By Emma Lamberton
The largest senior advocacy group in Vermont, the Vermont Association of Area Agencies on Aging, has hired a new director, Janet Hunt. In a time of transition for Vermont health care, Hunt’s legislative pushes come at a critical time, directing potential improvement in senior care.
“I was at the Burlington health care rally last week,” Hunt told Watchdog, “And there were plenty of older Vermonters in attendance. I’m happy to see that there are plenty of individual Vermonters who know their voices are important.”
Senior voters are the most involved age bracket for U.S. elections. With a turnout rate of 72 percent in the last general election, this age bracket is able to influence results beyond their comparatively low numbers to other age demographics. However, Vermont has the second oldest population of any state, making seniors even more of a factor in state policy.
Senior agencies have fought to have a voice in Vermont’s changing health care, including former Gov. Peter Shumlin’s all-payer model, which will eventually change the way Medicare funds are distributed.
Hunt, who has just stepped into her role, said it is too early to offer an official opinion on the all-payer model. However, Hunt did emphasize the importance of deinstitutionalization and home support services, two sentiments echoed by other senior advocates when discussing their perspectives on cost-saving initiatives of the all-payer.
Analysts say that over $1 trillion is wasted in our health care system, and that 45 percent of that waste is attributed to incorrect situation-based treatment. This includes unnecessary hospitalization or institutionalization. Hunt said this is one of her top priorities because it is important for seniors, as well as taxpayers, as home-based care can provide equal quality at reduced cost.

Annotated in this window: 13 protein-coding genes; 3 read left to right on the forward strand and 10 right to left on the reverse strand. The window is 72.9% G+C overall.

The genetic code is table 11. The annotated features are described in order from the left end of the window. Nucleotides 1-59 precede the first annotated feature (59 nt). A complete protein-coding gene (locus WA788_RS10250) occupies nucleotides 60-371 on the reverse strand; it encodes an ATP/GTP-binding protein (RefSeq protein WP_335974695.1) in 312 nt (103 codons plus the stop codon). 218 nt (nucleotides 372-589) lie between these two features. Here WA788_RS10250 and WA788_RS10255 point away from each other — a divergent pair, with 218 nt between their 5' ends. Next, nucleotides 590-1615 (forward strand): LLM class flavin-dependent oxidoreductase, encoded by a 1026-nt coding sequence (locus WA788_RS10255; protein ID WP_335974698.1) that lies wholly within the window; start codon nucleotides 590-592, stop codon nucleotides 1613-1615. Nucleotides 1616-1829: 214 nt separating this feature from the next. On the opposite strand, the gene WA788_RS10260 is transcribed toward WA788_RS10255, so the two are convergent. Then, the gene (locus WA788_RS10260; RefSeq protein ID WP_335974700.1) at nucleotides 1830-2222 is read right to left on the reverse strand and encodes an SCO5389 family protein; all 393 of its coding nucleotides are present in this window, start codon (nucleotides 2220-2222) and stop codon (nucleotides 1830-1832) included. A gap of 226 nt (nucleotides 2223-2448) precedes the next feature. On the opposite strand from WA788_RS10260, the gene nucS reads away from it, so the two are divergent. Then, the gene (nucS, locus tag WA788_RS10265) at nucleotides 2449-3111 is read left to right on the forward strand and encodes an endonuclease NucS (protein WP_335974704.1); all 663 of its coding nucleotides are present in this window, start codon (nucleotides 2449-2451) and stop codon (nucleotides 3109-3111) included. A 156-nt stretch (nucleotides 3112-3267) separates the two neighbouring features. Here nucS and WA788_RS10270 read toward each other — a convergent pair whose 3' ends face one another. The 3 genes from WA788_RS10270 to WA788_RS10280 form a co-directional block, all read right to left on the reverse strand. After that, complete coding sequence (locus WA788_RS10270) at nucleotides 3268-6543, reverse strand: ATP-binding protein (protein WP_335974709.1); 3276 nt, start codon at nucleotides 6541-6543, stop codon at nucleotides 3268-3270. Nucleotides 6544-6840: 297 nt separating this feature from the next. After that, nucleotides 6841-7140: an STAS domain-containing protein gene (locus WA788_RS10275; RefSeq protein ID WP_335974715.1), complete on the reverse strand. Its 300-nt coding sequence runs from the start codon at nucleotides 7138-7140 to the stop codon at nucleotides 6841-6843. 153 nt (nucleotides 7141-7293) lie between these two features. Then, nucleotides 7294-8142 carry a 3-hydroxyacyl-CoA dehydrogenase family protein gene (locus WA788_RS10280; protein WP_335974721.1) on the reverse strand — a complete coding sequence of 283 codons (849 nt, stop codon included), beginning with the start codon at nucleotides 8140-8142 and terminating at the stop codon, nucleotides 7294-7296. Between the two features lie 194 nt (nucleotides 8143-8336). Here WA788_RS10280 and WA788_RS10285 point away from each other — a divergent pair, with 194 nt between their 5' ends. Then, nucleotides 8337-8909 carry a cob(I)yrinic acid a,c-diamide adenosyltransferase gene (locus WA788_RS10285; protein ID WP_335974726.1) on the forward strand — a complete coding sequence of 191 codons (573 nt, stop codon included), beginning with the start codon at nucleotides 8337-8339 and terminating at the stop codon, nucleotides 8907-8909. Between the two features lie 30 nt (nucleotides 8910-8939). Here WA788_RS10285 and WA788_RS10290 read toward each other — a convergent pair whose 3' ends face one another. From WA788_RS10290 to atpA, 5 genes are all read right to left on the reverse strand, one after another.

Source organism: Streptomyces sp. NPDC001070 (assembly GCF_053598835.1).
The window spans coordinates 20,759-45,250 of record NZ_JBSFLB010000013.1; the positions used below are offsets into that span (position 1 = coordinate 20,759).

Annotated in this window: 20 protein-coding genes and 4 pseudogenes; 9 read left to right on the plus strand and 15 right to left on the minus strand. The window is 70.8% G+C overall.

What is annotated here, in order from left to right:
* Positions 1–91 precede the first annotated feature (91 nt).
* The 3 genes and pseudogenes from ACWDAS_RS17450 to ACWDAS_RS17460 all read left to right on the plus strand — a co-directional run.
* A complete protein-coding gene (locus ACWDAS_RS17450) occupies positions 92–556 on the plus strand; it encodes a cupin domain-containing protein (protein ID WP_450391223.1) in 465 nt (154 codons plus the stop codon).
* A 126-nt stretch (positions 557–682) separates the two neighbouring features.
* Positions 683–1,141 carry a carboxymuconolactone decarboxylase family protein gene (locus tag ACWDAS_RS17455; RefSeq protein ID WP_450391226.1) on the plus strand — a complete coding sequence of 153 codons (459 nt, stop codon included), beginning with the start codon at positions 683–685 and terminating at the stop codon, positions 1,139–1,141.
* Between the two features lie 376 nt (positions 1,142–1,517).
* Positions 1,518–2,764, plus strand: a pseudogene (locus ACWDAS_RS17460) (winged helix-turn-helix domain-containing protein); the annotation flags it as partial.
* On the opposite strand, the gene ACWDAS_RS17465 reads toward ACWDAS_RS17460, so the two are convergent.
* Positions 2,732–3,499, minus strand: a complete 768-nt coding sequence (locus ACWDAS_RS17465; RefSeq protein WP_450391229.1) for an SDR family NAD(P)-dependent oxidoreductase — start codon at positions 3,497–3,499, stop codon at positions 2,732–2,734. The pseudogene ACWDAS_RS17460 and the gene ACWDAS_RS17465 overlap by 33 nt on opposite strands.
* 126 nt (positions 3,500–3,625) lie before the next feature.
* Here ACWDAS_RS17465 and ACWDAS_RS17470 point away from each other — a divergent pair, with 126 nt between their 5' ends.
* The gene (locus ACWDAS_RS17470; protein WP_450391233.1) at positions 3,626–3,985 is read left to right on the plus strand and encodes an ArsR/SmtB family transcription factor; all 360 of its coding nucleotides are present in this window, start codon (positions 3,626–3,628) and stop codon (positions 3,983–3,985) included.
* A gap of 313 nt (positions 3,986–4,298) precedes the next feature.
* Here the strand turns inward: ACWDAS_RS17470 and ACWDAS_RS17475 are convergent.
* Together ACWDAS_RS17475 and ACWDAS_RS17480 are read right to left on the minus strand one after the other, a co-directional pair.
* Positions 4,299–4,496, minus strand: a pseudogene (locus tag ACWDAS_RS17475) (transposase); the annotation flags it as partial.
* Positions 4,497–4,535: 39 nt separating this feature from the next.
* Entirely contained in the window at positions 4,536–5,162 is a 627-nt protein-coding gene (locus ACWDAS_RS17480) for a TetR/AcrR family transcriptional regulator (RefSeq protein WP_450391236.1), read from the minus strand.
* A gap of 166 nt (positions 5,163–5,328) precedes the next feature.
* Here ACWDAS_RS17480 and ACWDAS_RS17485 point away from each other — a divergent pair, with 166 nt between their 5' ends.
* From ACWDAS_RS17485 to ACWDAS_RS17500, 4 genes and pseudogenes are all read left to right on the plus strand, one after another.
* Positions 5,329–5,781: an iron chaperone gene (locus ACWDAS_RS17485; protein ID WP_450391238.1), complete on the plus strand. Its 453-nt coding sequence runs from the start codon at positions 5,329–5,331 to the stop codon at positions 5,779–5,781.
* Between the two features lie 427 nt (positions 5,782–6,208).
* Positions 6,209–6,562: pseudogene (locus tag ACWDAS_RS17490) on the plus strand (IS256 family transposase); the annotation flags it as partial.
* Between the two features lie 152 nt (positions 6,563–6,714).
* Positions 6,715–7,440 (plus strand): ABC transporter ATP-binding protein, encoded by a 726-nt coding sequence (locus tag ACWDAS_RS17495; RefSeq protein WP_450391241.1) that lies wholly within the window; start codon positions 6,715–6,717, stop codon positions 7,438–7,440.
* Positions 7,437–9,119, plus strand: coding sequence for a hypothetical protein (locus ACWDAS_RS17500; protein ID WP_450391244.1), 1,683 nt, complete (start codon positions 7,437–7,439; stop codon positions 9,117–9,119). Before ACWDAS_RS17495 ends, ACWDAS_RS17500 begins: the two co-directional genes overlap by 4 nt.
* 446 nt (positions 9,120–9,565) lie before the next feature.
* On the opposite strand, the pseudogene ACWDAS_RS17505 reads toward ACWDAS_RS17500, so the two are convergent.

“Taking an individual from their home is detrimental to their physical and emotional wellbeing. It goes against my grain,” she said. “I’d like to see funding that treats hospitals, nursing facilities and community based services as equal partners in helping the older population.”
Hunt developed a passion for social services advocacy work when she worked with people who were institutionalized in New Hampshire’s Laconia State School. “To work with individuals is a powerful thing. I wanted to be a part of the social justice movement and get these people out of institutions. That’s what I did.”
Born and raised in New Hampshire, Hunt led a variety of human service organizations in the state, including Servicelink Aging and Disability Resource Center, of which she was director.
Hunt said that she views working with seniors as “about empowering individuals, and helping each citizen.”
She said that her legislative priorities this session include attaining additional funding for Meals on Wheels, saying that the nutrition assistance program’s current funding does not adequately support seniors living in their own homes. Beyond this program, she will begin advocating for broader support of home-based caregivers. In rural areas particularly, care givers are few-and-far between, and need all the help they can get.
Additionally, she is looking to expand the Veteran’s Directed Program. The program aims to support elderly veterans in the state, enabling them to stay in their homes. The program currently serves 65 veterans throughout the state, but she would like to see that number grow.
Hunt says that as Vermont health care continues to transition, particularly with a potential Affordable Care Act repeal, that it is more important than ever for seniors to speak out.
“It’s important that we advocate and talk to our legislators. If they can’t keep the ACA in place, they need a good alternative,” she said.